Wednesday, April 11, 2007

OASIS OpenCSA Announced

OASIS has announced Open Composite Services Architecture (Open CSA)

Boston, MA, USA; 11 April 2007 -- OASIS, the international standards consortium, today announced the formation of the Open Composite Services Architecture (Open CSA) Member Section, a new initiative to advance standards that simplify Service Oriented Architecture (SOA) application development. Open CSA will promote the further development and adoption of the Service Component Architecture (SCA) and Service Data Objects (SDO) families of specifications, which will be provided to the community on a Royalty Free basis.

SCA helps organizations more easily design and transform IT assets into reusable services that can be rapidly assembled to meet changing business requirements. SDO lets application programmers uniformly access and manipulate data from heterogeneous sources, including relational databases, XML data sources, Web services, and enterprise information systems.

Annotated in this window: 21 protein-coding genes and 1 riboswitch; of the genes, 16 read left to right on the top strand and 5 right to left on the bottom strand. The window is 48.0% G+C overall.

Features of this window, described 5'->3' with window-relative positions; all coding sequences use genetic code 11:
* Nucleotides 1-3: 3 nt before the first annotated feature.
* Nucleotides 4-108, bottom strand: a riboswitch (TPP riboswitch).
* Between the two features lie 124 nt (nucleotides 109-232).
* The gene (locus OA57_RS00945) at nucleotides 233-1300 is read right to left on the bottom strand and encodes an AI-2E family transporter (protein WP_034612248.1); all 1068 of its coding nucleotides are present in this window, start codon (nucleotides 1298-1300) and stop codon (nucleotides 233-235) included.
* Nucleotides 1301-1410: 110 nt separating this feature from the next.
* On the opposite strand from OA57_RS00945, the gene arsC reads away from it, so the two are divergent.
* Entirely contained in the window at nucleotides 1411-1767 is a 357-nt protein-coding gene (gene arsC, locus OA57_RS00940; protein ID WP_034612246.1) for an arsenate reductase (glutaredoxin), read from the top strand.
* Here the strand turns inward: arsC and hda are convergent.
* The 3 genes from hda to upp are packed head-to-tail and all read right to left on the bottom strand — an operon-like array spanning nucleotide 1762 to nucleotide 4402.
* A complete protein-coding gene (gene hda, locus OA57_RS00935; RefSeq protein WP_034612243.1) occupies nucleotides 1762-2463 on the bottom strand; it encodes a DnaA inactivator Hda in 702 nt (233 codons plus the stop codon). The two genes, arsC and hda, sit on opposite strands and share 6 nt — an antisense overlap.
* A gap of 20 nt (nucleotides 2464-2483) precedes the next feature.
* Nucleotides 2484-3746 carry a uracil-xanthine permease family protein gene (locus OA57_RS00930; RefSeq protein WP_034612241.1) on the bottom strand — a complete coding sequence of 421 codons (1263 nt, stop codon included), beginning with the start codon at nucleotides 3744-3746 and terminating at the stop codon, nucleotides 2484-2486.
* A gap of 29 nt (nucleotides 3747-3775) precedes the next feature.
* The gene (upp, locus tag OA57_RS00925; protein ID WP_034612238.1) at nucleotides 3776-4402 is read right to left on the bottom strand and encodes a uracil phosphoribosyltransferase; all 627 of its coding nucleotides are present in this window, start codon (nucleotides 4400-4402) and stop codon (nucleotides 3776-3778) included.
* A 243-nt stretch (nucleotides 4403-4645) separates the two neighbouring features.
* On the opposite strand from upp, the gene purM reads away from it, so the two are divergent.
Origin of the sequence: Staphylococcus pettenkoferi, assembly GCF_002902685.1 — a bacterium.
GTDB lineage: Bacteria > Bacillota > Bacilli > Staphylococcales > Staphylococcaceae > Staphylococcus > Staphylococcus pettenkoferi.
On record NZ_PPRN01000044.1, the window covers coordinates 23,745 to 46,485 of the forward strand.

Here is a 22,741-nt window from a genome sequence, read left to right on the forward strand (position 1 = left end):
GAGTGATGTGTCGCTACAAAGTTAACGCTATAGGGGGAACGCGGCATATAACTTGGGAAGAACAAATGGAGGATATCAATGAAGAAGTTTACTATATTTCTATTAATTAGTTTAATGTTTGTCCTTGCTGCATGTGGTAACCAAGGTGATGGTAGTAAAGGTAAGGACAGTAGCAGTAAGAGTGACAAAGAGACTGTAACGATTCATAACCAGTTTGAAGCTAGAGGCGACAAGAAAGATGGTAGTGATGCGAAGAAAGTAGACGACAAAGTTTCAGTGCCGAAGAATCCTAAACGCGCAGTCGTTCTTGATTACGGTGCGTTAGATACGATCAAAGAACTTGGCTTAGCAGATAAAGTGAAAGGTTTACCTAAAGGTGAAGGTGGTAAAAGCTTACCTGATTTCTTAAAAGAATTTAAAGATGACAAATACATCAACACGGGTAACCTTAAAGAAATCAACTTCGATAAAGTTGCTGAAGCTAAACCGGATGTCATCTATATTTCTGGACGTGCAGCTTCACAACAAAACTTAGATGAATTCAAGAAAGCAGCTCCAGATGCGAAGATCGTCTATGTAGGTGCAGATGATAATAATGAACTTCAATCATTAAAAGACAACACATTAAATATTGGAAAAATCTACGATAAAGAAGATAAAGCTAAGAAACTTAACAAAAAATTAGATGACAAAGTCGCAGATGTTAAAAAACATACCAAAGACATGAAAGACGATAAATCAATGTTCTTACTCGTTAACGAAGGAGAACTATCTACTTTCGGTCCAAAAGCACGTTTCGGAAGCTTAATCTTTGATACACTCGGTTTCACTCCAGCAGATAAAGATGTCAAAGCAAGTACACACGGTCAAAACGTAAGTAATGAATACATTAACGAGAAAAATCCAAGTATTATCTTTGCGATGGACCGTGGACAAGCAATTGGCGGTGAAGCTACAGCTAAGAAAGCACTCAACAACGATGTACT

Tuesday, April 10, 2007

Article : What is SDO - Part I and II

Kelvin and Geoff, members of Apache Tuscany, are doing a great job on evangelizing Service Data Object. Below you can find two good articles on SDO.

What Is SDO? - Part One: The value of many of the facets of SDO

Service Data Objects (SDOs) simplify and unify Service Oriented Architecture (SOA) data access and code. SDO complements the strength that SCA (Service Component Architecture) offers for simplifying development of SOA-based solutions. SCA handles the composition of service networks and SDO focuses on simplifying data handling.

What Is SDO? - Part 2 - A standardized approach to data programming particularly well suited to SOA

In Part 1 of this article we introduced SDO, looking at its origins and then reviewing some of its features through a scenario based on medical investigations. In Part 2 we'll go on to examine further features of SDO in such a way as to add property values to a data object beyond those explicitly defined by its type, the ability to record changes made to the data graph, a more elegant way to create types programmatically, and the ability to extend datatypes at runtime.